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American Mineralogist

Journal of Earth and Planetary Materials

Ed. by Baker, Don / Xu, Hongwu / Swainson, Ian

IMPACT FACTOR 2018: 2.631

CiteScore 2018: 2.55

SCImago Journal Rank (SJR) 2018: 1.355
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Volume 100, Issue 7


Presidential Address. Nano- and micro-geochronology in Hadean and Archean zircons by atom-probe tomography and SIMS: New tools for old minerals

John W. Valley
  • Corresponding author
  • WiscSIMS, Department of Geoscience, University of Wisconsin, Madison, Wisconsin 53706, U.S.A.
  • NASA Astrobiology Institute, Department of Geoscience, University of Wisconsin, Madison, Wisconsin 53706, U.S.A.
  • Email
  • Other articles by this author:
  • De Gruyter OnlineGoogle Scholar
/ David A. Reinhard / Aaron J. Cavosie
  • WiscSIMS, Department of Geoscience, University of Wisconsin, Madison, Wisconsin 53706, U.S.A.
  • NASA Astrobiology Institute, Department of Geoscience, University of Wisconsin, Madison, Wisconsin 53706, U.S.A.
  • Department of Geology, University of Puerto Rico, Mayaguez, Puerto Rico 00681, U.S.A.
  • Present address: Department of Applied Geology, Curtin University, Perth 6102, Australia.
  • Other articles by this author:
  • De Gruyter OnlineGoogle Scholar
/ Takayuki Ushikubo
  • WiscSIMS, Department of Geoscience, University of Wisconsin, Madison, Wisconsin 53706, U.S.A.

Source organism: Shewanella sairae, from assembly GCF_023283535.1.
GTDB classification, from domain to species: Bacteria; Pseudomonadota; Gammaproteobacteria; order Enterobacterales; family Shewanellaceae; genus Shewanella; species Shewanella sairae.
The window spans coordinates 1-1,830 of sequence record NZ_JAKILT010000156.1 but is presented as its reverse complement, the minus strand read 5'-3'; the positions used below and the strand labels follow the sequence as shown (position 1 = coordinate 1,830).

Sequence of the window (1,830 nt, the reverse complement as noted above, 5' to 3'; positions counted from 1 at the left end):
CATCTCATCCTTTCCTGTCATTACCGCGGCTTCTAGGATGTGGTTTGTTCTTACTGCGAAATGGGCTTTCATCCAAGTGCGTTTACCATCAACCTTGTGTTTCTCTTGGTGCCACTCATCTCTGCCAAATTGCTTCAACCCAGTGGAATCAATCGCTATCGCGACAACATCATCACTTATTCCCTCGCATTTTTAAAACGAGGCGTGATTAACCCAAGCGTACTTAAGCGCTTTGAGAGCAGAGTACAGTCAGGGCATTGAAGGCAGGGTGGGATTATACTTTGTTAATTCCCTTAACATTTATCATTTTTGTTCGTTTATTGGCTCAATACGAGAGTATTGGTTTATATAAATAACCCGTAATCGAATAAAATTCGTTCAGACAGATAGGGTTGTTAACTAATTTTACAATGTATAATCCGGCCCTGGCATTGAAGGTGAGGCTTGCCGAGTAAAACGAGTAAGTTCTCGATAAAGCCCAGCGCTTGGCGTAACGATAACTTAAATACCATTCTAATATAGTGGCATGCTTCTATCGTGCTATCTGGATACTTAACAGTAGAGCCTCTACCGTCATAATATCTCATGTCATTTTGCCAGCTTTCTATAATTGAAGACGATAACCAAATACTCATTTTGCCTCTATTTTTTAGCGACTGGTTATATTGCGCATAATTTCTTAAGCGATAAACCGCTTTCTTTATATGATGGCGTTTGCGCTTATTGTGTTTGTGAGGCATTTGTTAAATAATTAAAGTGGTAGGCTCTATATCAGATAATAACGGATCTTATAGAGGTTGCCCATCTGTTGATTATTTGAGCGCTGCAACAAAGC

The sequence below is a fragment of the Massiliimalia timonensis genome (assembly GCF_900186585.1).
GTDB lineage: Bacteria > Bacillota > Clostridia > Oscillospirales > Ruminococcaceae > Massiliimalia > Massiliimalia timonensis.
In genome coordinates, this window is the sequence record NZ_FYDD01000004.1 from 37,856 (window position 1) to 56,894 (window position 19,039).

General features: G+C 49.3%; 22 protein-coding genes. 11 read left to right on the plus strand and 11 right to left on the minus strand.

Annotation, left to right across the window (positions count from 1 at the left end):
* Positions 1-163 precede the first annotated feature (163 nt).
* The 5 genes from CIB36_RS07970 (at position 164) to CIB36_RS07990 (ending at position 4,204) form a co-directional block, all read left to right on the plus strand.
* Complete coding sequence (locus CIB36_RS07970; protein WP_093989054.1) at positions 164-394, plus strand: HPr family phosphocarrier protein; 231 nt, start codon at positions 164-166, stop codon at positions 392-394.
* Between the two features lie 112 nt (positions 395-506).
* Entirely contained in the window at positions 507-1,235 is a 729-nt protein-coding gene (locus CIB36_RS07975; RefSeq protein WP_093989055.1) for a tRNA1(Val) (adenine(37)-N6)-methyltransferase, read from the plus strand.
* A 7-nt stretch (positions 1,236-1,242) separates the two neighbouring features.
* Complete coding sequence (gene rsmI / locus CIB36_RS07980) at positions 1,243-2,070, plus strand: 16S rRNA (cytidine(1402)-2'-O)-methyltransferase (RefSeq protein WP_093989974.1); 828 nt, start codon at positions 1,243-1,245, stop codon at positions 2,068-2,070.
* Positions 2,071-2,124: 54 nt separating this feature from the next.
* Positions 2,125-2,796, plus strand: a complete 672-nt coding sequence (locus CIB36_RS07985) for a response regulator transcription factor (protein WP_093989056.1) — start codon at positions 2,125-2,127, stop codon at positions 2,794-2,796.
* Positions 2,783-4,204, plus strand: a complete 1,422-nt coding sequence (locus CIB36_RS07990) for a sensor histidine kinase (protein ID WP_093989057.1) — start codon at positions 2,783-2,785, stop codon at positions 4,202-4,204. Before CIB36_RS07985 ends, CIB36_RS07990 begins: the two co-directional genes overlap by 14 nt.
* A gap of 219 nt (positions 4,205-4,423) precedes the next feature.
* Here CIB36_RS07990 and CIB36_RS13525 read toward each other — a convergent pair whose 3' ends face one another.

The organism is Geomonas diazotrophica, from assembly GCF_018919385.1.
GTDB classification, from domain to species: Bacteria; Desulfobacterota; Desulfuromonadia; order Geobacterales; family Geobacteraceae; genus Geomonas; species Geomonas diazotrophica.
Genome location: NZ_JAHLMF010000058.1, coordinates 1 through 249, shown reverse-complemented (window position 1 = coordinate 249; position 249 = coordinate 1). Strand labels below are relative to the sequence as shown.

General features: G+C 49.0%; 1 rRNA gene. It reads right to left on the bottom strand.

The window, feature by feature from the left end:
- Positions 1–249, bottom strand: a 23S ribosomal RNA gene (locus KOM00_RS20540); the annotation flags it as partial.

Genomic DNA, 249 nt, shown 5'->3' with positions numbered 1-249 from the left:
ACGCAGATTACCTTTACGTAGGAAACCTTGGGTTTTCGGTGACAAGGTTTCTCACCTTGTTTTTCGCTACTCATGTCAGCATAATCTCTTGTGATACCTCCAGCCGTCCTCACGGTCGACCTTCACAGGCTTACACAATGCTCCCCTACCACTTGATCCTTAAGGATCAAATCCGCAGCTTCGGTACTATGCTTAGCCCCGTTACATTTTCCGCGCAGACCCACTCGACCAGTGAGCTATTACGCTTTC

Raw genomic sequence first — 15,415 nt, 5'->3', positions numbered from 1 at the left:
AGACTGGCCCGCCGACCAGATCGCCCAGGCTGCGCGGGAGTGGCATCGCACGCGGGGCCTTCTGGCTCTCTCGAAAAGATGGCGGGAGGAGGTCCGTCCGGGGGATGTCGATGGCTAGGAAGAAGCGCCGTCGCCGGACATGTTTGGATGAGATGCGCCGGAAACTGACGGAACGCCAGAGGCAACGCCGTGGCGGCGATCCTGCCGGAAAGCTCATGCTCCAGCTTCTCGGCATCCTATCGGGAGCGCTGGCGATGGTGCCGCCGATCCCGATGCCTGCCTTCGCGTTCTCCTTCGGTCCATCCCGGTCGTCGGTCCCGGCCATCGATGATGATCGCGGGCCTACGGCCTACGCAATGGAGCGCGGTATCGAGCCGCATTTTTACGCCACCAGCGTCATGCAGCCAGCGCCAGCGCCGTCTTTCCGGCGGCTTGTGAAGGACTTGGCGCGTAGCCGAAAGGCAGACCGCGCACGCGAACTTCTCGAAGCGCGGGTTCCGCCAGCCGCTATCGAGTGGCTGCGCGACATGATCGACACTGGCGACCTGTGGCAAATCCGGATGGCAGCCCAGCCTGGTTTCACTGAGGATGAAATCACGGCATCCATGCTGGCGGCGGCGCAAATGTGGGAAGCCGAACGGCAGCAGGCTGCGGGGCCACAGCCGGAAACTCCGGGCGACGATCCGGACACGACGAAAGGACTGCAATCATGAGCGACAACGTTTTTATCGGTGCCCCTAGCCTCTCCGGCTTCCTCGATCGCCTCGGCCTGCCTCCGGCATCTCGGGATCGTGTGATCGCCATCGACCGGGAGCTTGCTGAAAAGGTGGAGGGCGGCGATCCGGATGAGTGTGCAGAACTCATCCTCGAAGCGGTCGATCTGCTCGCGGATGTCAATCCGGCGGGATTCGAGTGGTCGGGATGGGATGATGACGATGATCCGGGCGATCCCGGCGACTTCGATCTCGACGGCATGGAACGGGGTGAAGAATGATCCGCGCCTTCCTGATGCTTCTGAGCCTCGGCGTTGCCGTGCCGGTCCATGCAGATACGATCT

• Present address: Kochi Institute for Core Sample Research, JAMSTEC, Nankoku, Kochi 783-8502, Japan.
  • Other articles by this author:
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/ Daniel F. Lawrence / David J. Larson / Thomas F. Kelly / David R. Snoeyenbos / Ariel Strickland
Published Online: 2015-06-30 | DOI: https://doi.org/10.2138/am-2015-5134


Atom-probe tomography (APT) and secondary ion mass spectrometry (SIMS) provide complementary in situ element and isotope data in minerals such as zircon. SIMS measures isotope ratios and trace elements from 1-20 μm spots with excellent accuracy and precision. APT identifies mass/ charge and three-dimensional position of individual atoms (±0.3 nm) in 100 nm-scale samples, volumes up to one million times smaller than SIMS. APT data provide unique information for understanding element and isotope distribution; crystallization and thermal history; and mechanisms of mineral reaction and exchange. This atomistic view enables evaluation of the fidelity of geochemical data for zircon because it provides new understanding of radiation damage, and can test for intracrystalline element mobility. Nano-geochronology is one application of APT in which Pb isotope ratios from sub-micrometer domains of zircon provide model ages of crystallization and identify later magmatic and metamorphic reheating.